Christopher ROUSE (b. 1949)
Symphony No.2 (1994) [26:13]
Flute Concerto (1993) [27:56]
Rapture (2000) [11:22]
Sharon Bezaly (flute)
Royal Stockholm Philharmonic Orchestra/Alan Gilbert
rec. Stockholm Concert Hall, September 2003 (Symphony No.2), March 2006 (Flute Concerto) and September 2007 (Rapture)
Rouse’s Flute Concerto was partly inspired by his own Celtic ancestry and by a more recent, cruel event that happened in Liverpool in 1993 when a two-year old boy named James Bulger was brutally tortured and then murdered by two ten-year old boys. The outer movements – both entitled “Amhrán” (“song” in Gaelic) and the two faster movements clearly allude to the Celtic world at large, be it Irish or Scottish. The central Elegia is “rather an emotional reaction to the Bulger murder”. The concerto is dedicated to the memory of James Bulger. Rouse’s Flute Concerto is an alluring work and the deeply felt elegy undoubtedly imbues the whole work with deep feelings. Sharon Bezaly is fully in touch with the emotional and technical architecture of this work.
The Second Symphony, too, is an elegy of sorts: the death of fellow composer Stephen Albert in a car accident was the catalyst for the profoundly felt elegy that is the symphony’s second movement. Unlike the First Symphony (BIS-CD-1386), the Second Symphony is in the more traditional fast-slow-fast pattern, in which symphonic coherence is achieved by having material from the first movement restated but with a completely different expressive character in the third movement. While the first movement is comparatively carefree and effervescent (as the composer has it), the third is rather more aggressive and troubled. Like that of the Flute Concerto, the long central movement is a moving and at times impassioned piece building-up to a Whitmanesque climax (“… and the strong dead-march enwraps me …”). It forms the emotional core of the entire work.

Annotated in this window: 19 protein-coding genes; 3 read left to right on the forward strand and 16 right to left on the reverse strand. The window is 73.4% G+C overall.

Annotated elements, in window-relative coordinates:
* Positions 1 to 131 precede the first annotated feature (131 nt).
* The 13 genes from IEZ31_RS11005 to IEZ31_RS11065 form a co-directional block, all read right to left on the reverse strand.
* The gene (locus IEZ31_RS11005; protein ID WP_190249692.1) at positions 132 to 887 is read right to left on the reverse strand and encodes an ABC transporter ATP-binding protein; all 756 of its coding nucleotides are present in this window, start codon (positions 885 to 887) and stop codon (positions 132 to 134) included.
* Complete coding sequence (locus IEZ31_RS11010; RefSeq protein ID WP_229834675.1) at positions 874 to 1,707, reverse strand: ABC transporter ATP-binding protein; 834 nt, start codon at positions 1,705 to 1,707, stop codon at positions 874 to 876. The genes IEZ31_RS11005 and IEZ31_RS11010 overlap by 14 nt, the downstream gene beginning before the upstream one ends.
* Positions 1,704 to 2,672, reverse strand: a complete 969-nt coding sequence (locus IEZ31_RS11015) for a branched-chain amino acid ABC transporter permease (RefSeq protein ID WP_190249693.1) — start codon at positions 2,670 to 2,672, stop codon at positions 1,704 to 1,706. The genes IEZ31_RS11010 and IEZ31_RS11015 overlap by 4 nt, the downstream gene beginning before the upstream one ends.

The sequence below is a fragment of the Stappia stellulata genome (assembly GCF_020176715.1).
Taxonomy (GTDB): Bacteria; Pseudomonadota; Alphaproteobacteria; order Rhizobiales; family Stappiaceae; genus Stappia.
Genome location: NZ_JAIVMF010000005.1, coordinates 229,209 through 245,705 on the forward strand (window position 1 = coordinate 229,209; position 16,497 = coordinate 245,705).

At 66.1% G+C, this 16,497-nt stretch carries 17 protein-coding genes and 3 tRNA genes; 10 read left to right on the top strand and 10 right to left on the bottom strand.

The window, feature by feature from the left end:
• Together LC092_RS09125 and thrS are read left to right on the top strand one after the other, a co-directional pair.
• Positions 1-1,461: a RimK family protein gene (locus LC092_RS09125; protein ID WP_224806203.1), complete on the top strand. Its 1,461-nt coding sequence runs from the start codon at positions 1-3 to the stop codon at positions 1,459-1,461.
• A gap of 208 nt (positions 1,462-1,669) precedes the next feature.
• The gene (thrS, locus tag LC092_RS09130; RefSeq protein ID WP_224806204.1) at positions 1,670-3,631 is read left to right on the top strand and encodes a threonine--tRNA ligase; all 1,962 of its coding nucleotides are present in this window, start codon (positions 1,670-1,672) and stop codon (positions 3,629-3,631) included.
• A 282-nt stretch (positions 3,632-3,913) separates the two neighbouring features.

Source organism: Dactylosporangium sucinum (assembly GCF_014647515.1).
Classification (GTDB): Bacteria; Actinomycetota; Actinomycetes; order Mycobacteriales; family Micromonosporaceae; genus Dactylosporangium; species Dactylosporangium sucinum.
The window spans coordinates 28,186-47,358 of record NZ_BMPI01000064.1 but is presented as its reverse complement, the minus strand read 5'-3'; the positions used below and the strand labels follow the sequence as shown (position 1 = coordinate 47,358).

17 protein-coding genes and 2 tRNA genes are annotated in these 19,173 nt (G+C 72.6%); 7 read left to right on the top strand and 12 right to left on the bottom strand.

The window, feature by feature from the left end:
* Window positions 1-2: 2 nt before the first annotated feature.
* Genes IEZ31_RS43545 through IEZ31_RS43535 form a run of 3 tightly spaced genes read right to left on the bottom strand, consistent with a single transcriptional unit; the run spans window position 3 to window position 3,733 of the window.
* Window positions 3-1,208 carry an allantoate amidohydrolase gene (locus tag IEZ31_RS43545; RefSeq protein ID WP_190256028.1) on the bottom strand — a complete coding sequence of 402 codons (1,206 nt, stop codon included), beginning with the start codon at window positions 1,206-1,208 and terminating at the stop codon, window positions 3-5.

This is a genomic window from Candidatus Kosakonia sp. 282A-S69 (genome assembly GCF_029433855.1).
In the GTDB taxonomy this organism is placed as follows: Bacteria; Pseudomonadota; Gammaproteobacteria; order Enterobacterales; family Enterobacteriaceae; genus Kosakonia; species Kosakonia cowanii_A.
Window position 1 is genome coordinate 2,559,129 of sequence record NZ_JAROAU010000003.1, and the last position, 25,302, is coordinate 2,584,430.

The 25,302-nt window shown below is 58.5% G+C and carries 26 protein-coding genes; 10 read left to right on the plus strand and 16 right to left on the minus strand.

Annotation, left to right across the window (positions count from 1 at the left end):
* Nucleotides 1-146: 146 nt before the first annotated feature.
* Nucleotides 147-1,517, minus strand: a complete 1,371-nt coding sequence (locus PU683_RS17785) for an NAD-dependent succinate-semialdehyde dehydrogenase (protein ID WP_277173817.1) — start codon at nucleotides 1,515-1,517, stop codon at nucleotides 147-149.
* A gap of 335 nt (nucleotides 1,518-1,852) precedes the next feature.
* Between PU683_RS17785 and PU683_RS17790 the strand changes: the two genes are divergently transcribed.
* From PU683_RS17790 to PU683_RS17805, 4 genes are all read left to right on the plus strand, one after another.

By contrast Rapture is a fairly straightforward work conceived as a crescendo “from warm serenity to an almost blinding ecstasy” achieved by progressively fuller orchestration and louder dynamics. This might suggest parallels with Bolero but while the Ravel relies on thematic repetition with different scoring the Rouse is more clearly goal-orientated. That said both works end in a blinding ecstasy.
Christopher Rouse’s music is often described as being visceral in impact, but – as some of the music here makes clear – it can be warmly lyrical and tender, as in the Flute Concerto.
Christoph Eschenbach, to whom the Second Symphony is dedicated, recorded it several years ago as well as the Flute Concerto. There the Concerto was played by Carol Wincenc for whom it was written (Telarc CD-80452). There is not much to choose between those performances and the present ones, the only difference being that Eschenbach adds some more weight to the central Elegia of the Flute Concerto. For information’s sake, let me also add that Leif Segerstam recorded Rapture a few years ago (Ondine ODE 1016-2).
Alan Gilbert obviously loves the music and conducts committed and convincing readings of these superbly crafted scores. This nicely produced release is a most welcome addition to Rouse’s discography. Incidentally, this disc is titled “Gilbert conducts Rouse II”. Does this mean that further instalments might be expected in some near future? I certainly hope so.